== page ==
there were 2 large buildings with vendors only, and a third *the llama barn* that was for llamas and alpacas mostly, but also had a great selection of anything and everything that could possibly made from the animals, and of course, spinning fibers and fleeces.
one of my favorite vendors there was kai ranch mohair, a texas based business. they had the most beautiful mohair i've ever seen, in the most beautiful and fun colors and most of it was locks, locks and more locks *my favorite*!!! a couple of months ago, i had pretty much used up all of the precious locks i purchased from them, so i emailed them to see what they had available. although i didn't end up buying from them at the time, they added me to their email list for store updates. out of the blue, i get a message from them asking everyone to come by and visit them in junction *a town about an hour away from where i live* for the !!!NEW!!! fiber fair running concurrently with the TAGRA *texas angora goat raisers association* show. i was stoked!! this was the first time i'd ever heard of the show, and for everything you hear about texas being one of the world's largest producers of mohair, i've never seen or heard of ANYTHING going on locally, so i had to go.
i started looking around the web for more info on the show, concrete times and vendors and such, with absolutely no luck. so, i asked my mother in law to go with me and we figured we had a 50% chance of having a good time, and at the very least, it would get me out of the house and away from chaos for a couple of hours.
after driving an hour AND getting lost *thanks to the LACK of advertising they had done for their show* we finally made it! as soon as we got a little closer, i got nervous. there was one tiny covered but open-air pavillion type structure and all i could see was goats *which wasn't a surprise since the main purpose of this get-together is an angora goat show and sale* and to be honest, i'm not quite sure what i WAS expecting, as this is only my second public fiber foray, but i'll just say, i was a little stunned. driving around the other side of the building, we did see ONE area where someone had set up shop, so we decided to reserve judgement and go have a look around.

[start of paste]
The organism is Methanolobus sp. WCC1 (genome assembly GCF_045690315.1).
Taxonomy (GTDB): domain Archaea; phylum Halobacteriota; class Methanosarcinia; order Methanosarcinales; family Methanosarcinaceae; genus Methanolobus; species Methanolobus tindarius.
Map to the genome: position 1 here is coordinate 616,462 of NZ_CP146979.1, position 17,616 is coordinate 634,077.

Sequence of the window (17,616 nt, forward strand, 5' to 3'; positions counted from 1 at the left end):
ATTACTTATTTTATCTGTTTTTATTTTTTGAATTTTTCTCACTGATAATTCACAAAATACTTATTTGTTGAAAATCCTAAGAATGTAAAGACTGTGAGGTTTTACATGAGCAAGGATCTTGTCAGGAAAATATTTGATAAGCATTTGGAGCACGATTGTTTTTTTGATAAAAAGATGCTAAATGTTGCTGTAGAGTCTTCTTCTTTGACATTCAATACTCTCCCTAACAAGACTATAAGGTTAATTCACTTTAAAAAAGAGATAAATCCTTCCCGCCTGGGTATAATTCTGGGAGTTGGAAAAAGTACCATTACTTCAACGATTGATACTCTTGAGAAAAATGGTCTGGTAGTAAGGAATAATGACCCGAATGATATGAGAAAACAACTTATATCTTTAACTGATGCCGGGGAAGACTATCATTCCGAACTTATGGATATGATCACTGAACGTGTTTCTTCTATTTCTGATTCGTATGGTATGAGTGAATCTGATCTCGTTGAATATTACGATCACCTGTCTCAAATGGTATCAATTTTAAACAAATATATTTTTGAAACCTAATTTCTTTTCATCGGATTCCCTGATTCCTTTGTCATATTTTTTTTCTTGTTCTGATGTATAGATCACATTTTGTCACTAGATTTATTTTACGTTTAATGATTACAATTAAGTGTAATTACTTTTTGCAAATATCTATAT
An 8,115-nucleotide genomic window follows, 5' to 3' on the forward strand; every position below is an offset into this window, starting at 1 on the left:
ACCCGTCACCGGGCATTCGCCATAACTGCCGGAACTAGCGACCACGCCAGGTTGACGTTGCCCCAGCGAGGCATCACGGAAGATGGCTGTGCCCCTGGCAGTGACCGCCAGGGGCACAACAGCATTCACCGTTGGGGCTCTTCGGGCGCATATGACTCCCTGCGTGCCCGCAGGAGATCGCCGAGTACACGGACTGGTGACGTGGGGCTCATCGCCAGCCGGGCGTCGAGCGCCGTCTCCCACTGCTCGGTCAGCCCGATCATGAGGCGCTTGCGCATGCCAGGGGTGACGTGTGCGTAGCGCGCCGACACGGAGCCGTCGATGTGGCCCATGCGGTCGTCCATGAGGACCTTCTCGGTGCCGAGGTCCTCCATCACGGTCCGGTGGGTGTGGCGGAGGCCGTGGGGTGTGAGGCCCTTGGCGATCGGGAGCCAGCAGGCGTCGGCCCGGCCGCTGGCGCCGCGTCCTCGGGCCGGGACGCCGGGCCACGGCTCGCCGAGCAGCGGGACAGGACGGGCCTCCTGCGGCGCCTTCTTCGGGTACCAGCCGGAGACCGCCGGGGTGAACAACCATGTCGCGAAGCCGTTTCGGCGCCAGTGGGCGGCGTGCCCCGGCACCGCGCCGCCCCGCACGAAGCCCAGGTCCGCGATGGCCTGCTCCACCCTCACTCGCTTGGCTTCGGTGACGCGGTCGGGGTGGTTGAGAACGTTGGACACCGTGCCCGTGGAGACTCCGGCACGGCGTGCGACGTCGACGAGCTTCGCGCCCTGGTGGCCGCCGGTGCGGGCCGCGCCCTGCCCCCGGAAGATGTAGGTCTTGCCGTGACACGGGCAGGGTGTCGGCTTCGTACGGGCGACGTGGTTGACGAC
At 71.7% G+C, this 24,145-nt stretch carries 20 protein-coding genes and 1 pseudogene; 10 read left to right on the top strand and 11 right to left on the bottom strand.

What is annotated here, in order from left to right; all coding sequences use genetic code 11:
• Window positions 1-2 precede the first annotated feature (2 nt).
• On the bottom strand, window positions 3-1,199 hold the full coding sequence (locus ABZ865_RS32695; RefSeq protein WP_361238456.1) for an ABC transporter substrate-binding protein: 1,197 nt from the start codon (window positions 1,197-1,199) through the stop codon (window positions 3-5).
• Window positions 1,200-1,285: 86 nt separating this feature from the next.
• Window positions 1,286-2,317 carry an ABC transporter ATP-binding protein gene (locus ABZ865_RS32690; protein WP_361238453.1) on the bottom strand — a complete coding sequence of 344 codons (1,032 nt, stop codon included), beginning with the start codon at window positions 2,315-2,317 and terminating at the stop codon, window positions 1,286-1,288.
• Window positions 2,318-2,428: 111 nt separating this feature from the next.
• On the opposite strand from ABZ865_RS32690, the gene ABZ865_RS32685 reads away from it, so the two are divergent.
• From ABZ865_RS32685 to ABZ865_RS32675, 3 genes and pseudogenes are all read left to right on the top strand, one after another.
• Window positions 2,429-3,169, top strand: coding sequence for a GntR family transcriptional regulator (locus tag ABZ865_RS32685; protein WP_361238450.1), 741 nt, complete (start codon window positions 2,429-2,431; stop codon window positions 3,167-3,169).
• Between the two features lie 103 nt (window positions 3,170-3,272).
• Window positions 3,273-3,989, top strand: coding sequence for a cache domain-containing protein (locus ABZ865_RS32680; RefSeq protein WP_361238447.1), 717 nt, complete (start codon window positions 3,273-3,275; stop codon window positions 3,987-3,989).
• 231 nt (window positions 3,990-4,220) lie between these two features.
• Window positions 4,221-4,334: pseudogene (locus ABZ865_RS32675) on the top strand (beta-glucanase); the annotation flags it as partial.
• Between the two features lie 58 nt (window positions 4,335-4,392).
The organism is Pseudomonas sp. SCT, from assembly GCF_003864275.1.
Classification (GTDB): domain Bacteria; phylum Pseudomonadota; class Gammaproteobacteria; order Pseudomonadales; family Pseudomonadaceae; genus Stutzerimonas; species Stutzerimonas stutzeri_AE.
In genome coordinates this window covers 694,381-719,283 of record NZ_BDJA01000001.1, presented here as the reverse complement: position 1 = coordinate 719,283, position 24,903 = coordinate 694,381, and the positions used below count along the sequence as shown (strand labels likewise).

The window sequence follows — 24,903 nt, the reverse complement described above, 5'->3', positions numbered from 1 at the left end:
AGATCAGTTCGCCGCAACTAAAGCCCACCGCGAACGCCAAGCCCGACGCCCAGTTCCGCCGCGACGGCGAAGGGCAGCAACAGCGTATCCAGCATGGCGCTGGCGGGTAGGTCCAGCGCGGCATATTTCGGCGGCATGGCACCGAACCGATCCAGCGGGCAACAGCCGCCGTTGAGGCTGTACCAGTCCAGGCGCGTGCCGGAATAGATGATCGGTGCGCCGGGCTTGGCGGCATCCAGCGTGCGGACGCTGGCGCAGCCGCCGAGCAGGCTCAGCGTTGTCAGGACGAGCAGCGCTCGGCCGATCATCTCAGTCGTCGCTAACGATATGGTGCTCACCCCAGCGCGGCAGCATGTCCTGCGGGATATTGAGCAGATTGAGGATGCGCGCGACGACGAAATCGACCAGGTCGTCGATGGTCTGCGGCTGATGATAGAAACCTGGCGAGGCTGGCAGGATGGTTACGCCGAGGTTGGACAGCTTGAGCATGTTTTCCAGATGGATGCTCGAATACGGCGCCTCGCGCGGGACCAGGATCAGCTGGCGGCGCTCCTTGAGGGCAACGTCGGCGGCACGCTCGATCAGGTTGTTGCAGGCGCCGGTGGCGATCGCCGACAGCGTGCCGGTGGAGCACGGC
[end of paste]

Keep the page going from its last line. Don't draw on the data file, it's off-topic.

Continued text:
we got out of the car and took in our surroundings for a moment..... there were more angora goats in attendance than people, and 3 vendors *one of which was an elderly woman selling her handmade goods*. we walked in and stopped at the first vendor we came to- a husband and wife angora breeding team from oklahoma.
they had some really nice rambouillet fleeces *and a couple of prize winning charcoal-colored angora fleeces *which was new for me, because i have never even seen a colored angora goat, much less been able to closely examine one's fleece!!* i began chatting with the ladies there, asking questions about the fleeces, admiring a 1980's ashford traditional and ashford's new golden child, the joy. in less than 15 minutes, she was asking me if i wanted to take her joy for a spin! how could i turn that down?!?! while i was spinning we continued talking, and as soon as i mentioned my LACK of spindling skills. she rushed to her car and brought back a bag with two home made spindles and some roving.
i reluctantly conceeded to giving her spindle a try. my hands had forgotten the movements, and i felt quite awkward and self conscious *i've always been a little ashamed that i could never pick up the most basic spinning, which is practiced all over the entire planet..... by four and five year olds* she was watching me very closely, giving me tips when i needed them and letting me figure it out on my own when i could. her intuitiveness was inspiring. although i was still using my park and draf method, within a couple of minutes, i didn't feel so awkward anymore! and as my brain soaked up some of her experience, the roving began to flow freely from my hands and turn into yarn.
i spent most of my afternoon spinning and talking at her table. she encouraged me to perfect spindling so that i could teach it to others *which i've always wanted to do* and for some reason she was more than overtly suggesting that i open up a shop at some point *as i've said a million times, there are no spinning supplies, teachers or resources within 45 minutes of where i live. i don't think i'll ever forget her. and now i'm convinced that i was where i was supposed to be that day.